The Generation Gap: Apparently a Thing

It’s the kind album they write books about.

It’s the kind album they write books about.

A little while back I listening to one of my favorite podcasts. The hosts are an African-American gentleman and a woman in their mid-twenties, both ridiculously, preposterously talented on multiple fronts, brilliant and hilarious. Seriously. I could not hold these two in higher esteem. I don’t just contribute to their Patreon, I contribute to it from both the Nathan Rabin’s Happy Cast and Happy Place accounts. I’m a fan, is what I’m saying. A super-fan, really. A “Stan” in the parlance of the young people. 

They were discussing the Dust Brothers and it came out that of the hosts, one had heard of Paul’s Boutique but that was about it, while the other had apparently never even heard about Paul’s Boutique, let alone held it in the kind of reverence my generation does. 

I was surprised but not shocked. This was not the first time these brilliant, talented people seemed completely unfamiliar with something I ignorantly assumed everyone in the world absolutely adores, or, at the very least, knows about. But I was taken aback by their lack of familiarity all the same. 

To me, Paul’s Boutique is easily one of the best and most important albums ever made. It’s right up there with The Beatles’ The White Album and Sgt. Pepper’s Lonely Hearts Club Band and the Beach Boys’ Pet Sounds. 


Listening to Paul’s Boutique I find myself legitimately wondering how it’s possible for one album to be so goddamn good, so funny and dense and alive and inspired and utterly unique. I assume that everyone holds it in similarly high regard, that the nerds and geeks that followed my generation looked at Paul’s Boutique as a sacred pop culture text to be worshipped and studied and held up as a gold standard for the form.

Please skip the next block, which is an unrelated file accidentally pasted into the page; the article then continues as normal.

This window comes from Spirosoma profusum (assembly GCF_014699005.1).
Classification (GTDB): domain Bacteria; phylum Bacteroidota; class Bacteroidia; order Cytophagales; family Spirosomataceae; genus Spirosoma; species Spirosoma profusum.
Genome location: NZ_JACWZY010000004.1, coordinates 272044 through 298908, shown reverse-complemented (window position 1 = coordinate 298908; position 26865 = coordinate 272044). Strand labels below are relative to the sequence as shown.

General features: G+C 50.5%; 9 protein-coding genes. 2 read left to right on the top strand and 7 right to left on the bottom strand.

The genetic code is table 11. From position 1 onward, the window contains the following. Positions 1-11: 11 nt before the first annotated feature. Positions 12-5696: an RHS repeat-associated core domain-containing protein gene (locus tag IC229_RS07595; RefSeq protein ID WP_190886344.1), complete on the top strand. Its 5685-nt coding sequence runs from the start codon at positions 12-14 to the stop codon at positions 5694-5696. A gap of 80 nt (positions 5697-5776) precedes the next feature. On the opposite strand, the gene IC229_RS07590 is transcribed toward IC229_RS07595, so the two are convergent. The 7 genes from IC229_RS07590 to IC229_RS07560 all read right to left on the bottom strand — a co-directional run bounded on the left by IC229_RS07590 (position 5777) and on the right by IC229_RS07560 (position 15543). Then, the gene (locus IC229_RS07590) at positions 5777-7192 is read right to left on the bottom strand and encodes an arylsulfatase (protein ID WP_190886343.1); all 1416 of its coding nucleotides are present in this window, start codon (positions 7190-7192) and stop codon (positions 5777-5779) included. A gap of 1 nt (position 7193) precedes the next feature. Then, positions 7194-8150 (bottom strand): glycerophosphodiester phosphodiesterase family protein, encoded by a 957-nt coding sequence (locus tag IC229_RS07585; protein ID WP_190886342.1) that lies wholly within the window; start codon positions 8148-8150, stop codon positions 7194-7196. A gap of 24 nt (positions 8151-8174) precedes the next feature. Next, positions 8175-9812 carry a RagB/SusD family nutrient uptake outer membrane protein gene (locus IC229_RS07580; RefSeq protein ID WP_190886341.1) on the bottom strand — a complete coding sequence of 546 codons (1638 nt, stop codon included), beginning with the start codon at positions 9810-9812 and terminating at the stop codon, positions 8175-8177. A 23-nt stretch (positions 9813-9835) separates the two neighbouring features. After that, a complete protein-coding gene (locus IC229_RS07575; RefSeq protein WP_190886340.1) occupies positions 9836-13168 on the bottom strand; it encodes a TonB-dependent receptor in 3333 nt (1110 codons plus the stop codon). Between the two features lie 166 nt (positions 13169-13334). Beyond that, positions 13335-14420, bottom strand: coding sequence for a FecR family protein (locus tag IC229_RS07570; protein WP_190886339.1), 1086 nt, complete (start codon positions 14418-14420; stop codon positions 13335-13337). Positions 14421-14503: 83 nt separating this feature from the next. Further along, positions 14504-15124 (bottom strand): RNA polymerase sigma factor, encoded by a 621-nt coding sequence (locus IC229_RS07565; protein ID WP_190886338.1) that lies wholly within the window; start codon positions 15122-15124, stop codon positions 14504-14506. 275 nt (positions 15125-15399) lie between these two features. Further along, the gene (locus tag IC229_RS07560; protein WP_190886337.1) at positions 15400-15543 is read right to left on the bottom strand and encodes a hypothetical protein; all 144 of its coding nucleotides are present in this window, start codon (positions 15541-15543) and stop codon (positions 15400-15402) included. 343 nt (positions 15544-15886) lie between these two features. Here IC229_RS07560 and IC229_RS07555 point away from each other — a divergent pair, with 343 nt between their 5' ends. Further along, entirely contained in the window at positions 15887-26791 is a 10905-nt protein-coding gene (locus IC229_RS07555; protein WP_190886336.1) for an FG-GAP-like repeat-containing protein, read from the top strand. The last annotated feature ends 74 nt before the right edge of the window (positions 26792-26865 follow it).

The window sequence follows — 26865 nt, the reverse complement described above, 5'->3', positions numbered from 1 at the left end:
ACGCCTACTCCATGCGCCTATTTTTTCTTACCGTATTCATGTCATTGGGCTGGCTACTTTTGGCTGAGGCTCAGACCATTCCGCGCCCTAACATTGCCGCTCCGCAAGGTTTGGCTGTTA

So it was jarring to hear super-smart, super-engaged people profess not to know anything about an album I assumed everyone worshiped. After that initial burst of surprise and judgment, I realized that I see the world through the eyes of a forty-two year old white, heterosexual American male.

I was thirteen years old when Paul’s Boutique was released. I was old enough to remember the impact of License to Ill and the culture-wide shiver of surprise that greeted the release of an album that was as far removed from the diamond-selling album that made Beastie Boys superstars as possible without leaving hip hop entirely. 

I don’t just have the mind, pop culture history and frame of reference of a 42 year old white man. I have the mind, pop culture history and frame of reference of someone who grew up a lonely, friendless outcast who put all of his considerable energies and time into becoming well-versed in pop culture. 

While my classmates were getting laid and drunk and having adventures I was reading Pauline Kael and Greil Marcus and making sure I had a solid understanding of the French New Wave and New Hollywood and how artists like the New York Dolls, The Velvet Underground and MC5 laid the groundwork for the cultural and musical revolution that was punk. 

I did not realize it at the time, but by escaping from the misery of my real-life into a world of movies and books and music and long-ago pop culture I was laying the groundwork for my career as a professional pop culture writer. 

I spent my teen years and my twenties diligently checking off a massive checklist of movies and books and albums I thought you had to experience in order to consider yourself culturally literate. My job as the head writer of The A.V Club didn’t just clear up time for this pursuit; it made this pursuit a huge component of my career and life. For twenty-two fucking years, pop culture has been my life, and my job, and my identity. 

Of course I’m going to have a different frame of reference, pop-culture wise, from people in their mid-twenties who spent their youths developing their extraordinary talents for music and comedy and not listening to all of the albums and reading all the books Mojo told them to. 

I started out by asking how it was possible that people I respected could have what I initially saw as a massive blind spot. That led me to asking why it’s so important that the people that I dig know and love the same sort of things that I do. Besides, it’s not as if I feel a need to keep up with contemporary pop culture. Oh god no. That shit just is not for me. So I can’t really complain when a generation whose pop culture I largely ignore is not well versed in the pop culture of my childhood, or the pop culture of earlier generations. 


We all have own unique paths through entertainment. We’d all do well to try to view other people’s pop culture journeys with an eye towards understanding and acceptance rather than judgment. 

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